"Healthy Schools"

Empowerment Assembly


Stephanie has been using the power of music to deliver positive messages to our youth through school assemblies. Her 40 minute assembly consists of songs, stories, visuals, and student-participation. Stephanie takes an in-depth look at the four traits of a healthy school; a place where everyone feels accepted, appreciated, acknowledged, and cared for, what these traits mean, and how students can implement them.


For more information, email Stephanie:




A recent article from Father Gregory Hickey of St. Gabriel's Parish and Stephanie Grace:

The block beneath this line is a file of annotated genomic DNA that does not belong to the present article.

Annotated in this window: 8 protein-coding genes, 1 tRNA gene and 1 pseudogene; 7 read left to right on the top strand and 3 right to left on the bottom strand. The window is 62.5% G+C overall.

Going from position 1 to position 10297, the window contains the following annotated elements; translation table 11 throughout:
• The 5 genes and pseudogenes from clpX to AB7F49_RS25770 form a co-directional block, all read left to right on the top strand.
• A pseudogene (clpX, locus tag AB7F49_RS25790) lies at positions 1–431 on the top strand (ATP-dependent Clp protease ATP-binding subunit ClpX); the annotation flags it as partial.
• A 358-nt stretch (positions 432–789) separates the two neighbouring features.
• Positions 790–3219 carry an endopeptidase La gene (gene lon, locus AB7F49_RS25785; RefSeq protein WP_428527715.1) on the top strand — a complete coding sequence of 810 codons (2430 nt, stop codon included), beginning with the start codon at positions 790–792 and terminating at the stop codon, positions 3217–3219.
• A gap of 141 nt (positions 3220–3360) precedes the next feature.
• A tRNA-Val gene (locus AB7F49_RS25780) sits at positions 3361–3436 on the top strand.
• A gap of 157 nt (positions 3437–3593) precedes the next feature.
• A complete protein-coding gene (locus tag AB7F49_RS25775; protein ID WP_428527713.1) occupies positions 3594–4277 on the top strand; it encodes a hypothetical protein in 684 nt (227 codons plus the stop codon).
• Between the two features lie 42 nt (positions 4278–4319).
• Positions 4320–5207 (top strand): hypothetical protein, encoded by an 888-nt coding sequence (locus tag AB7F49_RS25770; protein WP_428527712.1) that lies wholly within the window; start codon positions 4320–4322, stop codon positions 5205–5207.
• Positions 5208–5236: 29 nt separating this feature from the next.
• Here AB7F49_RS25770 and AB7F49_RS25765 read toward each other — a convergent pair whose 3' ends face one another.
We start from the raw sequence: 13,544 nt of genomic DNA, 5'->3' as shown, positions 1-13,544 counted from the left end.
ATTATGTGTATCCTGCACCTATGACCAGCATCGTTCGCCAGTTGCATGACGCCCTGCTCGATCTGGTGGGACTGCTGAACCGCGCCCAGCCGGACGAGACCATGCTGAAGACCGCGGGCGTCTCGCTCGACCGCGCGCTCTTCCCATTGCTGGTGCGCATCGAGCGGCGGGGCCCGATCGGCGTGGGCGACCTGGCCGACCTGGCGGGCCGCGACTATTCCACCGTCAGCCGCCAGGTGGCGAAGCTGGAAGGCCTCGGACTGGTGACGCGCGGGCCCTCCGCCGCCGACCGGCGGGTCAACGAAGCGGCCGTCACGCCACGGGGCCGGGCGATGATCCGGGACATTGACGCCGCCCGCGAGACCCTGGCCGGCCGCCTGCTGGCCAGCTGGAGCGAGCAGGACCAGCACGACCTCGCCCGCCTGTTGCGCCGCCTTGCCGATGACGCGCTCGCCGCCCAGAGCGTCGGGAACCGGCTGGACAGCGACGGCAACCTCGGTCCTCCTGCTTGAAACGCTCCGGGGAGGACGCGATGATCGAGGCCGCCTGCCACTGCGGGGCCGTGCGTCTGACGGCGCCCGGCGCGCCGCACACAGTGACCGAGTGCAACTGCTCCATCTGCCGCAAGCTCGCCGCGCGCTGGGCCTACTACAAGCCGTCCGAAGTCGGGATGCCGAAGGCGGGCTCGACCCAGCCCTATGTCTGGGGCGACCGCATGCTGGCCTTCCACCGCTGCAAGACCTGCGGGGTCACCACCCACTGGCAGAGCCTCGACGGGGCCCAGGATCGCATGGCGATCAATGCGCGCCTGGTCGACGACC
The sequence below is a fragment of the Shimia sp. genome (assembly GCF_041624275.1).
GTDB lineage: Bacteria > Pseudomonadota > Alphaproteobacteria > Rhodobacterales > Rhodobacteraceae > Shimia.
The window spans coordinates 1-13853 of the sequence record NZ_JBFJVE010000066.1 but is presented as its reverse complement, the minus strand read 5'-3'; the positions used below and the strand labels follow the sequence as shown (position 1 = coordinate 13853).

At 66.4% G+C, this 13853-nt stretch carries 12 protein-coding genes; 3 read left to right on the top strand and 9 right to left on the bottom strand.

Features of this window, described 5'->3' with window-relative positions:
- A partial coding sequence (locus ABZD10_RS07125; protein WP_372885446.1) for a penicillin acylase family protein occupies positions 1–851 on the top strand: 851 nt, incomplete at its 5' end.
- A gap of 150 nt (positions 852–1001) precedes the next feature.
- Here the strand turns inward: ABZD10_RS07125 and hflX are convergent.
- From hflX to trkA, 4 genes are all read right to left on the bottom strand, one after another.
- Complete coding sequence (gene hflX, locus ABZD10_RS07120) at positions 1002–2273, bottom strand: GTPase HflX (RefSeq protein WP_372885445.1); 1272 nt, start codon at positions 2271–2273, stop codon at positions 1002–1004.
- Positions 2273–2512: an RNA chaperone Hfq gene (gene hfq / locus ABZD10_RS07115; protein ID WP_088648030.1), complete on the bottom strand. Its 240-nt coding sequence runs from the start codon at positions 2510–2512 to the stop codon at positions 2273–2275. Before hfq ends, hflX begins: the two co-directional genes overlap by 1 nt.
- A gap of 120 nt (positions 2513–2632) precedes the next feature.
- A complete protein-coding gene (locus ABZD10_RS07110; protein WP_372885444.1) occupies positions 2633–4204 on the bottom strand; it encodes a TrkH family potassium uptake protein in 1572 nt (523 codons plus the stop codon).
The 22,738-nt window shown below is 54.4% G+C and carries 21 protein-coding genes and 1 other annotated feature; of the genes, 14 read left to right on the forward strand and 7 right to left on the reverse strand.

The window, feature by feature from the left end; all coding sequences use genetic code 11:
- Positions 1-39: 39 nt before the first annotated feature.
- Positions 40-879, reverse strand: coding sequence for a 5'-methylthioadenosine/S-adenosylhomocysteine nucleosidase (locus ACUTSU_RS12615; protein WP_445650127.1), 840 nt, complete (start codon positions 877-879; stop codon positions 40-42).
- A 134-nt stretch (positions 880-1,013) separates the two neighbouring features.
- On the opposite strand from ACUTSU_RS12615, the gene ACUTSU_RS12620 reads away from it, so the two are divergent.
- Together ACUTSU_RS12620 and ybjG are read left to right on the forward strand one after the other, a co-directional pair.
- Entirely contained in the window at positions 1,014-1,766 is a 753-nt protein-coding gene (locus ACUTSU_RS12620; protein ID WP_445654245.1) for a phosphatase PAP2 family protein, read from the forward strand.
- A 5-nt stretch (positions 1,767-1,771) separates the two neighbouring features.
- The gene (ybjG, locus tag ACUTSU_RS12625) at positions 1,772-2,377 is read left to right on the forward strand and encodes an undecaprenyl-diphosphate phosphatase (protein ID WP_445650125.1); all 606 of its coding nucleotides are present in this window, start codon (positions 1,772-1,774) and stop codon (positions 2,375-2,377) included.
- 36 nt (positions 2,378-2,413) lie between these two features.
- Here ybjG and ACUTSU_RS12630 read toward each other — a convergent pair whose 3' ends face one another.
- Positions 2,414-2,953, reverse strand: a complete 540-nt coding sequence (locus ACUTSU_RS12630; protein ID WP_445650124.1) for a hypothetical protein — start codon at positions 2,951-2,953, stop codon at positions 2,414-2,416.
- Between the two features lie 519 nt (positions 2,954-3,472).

PREFLECTIONS FROM THE DESK OF FR. GREGORY J. HICKEY: School has started and many children were happy to go back and be with their friends, meet new teachers, and to chat about all their experiences over the summer. Schools should and must be safe havens for our children. Principals, teachers, and counselors try their best to make sure that happens. However for some of our children, especially if they feel bullied by their peers, schools can be the worse places for them. Children come up with many excuses why they do not wantto go to school, including fear and sickness. It’s a parents’ nightmare to see a child bullied. If this happens, go to a teacher or counselor or meet with the principal to address the situation head on. Pope Francis recently stated that “Bullying is the devil’s work.” “What is within us that pushes us to mock and mistreat others weaker than we are?” Pope Francis asked. He questions why children or adults ridicule others to make themselves feel better at the expense ofsomeone else. “Today we see it constantly in our schools, on the road with road rage, with gun violence across the globe. The phenomenon of bullying is attacking the weak because you are too fat or too thin, you are a foreigner or because you don’t look like what I perceive you to be. This means there is something within us that makes us act aggressively toward the weak.” (Homily l/8/18 at morning Mass in Rome.) We are so fortunate that many of our young people are taking a stand against this injustice toward our young people. We have a wonderful role model in our own parish community. Some of you have heard her speak and many know of her music. Her name is Stephanie Grace and she just doesn’t talk about it, she spends her life through her music tackling this issue. Some people say: “The youth is the church oftomorrow.” I disagree, the youth is the church oftoday. Below is a statement from Stephanie after I discussed this issue with her. She is a wonderful young woman, who is also faith based and has a strong faith and comes from a strong and loving family. “As a singer and songwriter, I believe music is a powerful tool to spread a message and/or raise awareness. I remember being in school and witnessing everyday how some kids are broke my heart and it made me so frustrated. But instead of just reacting to it, I wanted to do something about it. So I started conducting anti-bullying assemblies, using my voice to take a stand and SPEAK UP. I write songs about finding yourself, embracing your flaws and embracing what make you different; I realized I could easily tie these songs and their messages into a 40 minute assembly. So, since 2013 I have visited many different elementary, middle, and high schools throughout the state of Pennsylvania. I talk about what makes a school a ‘healthy’ school; mentally healthy that is...a topic I think people don’t want to talk about sometimes until it’s too late. But I believe in bringing everything to the surface; tackling it head on. Bullying and depression are real. Kids fight these wars every day. And when we all come together to build a positive environment, it can truly make a difference. I don’t expect to change the world by doing a 40 minute assembly. But I hope that at least one child is inspired by what I’m saying. I’ve been blessed to keep in touch with a lot of the kids I meet at these schools and their feedback could not be more rewarding. Hearing things like ‘you inspired me to take a stand for myself and other classmates who are picked on’ or‘your assembly reminded me to watch how I treat people’ Hearing these words from the kids themselves makes me feel like I’m doing SOMETHING. Sometimes it’s just about teaching young people to be confident. How we treat others starts from within. If we’re not feeling good about ourselves, that shines through in the way we treat others. So by speaking at these schools, I hope to raise that awareness. I hope to inspire our youth to have faith, to have confidence, and to be the positive in someone else’s day. ‘Cause a little positive can go a long way.’”